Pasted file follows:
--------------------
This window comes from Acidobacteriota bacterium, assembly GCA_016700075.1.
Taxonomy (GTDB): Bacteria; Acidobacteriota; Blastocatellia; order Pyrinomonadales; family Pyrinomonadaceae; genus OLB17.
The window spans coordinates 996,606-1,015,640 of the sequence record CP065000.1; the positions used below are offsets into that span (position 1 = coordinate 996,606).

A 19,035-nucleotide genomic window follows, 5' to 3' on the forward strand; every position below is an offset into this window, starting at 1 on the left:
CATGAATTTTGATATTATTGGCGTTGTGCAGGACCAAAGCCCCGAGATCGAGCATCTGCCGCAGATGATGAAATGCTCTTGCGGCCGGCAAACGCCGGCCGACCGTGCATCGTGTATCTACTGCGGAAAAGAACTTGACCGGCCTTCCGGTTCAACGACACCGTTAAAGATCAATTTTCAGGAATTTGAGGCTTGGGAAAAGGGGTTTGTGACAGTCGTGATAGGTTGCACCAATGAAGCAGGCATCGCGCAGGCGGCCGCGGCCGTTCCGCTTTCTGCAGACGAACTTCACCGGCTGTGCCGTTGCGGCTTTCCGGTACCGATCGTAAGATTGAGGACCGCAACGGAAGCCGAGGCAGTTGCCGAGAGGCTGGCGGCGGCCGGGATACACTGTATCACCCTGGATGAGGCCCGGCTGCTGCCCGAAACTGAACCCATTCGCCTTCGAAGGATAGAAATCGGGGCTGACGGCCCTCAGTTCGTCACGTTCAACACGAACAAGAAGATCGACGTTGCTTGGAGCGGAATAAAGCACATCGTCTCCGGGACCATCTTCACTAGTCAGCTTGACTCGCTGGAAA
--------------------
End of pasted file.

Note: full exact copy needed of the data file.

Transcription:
This window comes from Acidobacteriota bacterium, assembly GCA_016700075.1.
Taxonomy (GTDB): Bacteria; Acidobacteriota; Blastocatellia; order Pyrinomonadales; family Pyrinomonadaceae; genus OLB17.
The window spans coordinates 996,606-1,015,640 of the sequence record CP065000.1; the positions used below are offsets into that span (position 1 = coordinate 996,606).

A 19,035-nucleotide genomic window follows, 5' to 3' on the forward strand; every position below is an offset into this window, starting at 1 on the left:
CATGAATTTTGATATTATTGGCGTTGTGCAGGACCAAAGCCCCGAGATCGAGCATCTGCCGCAGATGATGAAATGCTCTTGCGGCCGGCAAACGCCGGCCGACCGTGCATCGTGTATCTACTGCGGAAAAGAACTTGACCGGCCTTCCGGTTCAACGACACCGTTAAAGATCAATTTTCAGGAATTTGAGGCTTGGGAAAAGGGGTTTGTGACAGTCGTGATAGGTTGCACCAATGAAGCAGGCATCGCGCAGGCGGCCGCGGCCGTTCCGCTTTCTGCAGACGAACTTCACCGGCTGTGCCGTTGCGGCTTTCCGGTACCGATCGTAAGATTGAGGACCGCAACGGAAGCCGAGGCAGTTGCCGAGAGGCTGGCGGCGGCCGGGATACACTGTATCACCCTGGATGAGGCCCGGCTGCTGCCCGAAACTGAACCCATTCGCCTTCGAAGGATAGAAATCGGGGCTGACGGCCCTCAGTTCGTCACGTTCAACACGAACAAGAAGATCGACGTTGCTTGGAGCGGAATAAAGCACATCGTCTCCGGGACCATCTTCACTAGTCAGCTTGACTCGCTGGAAA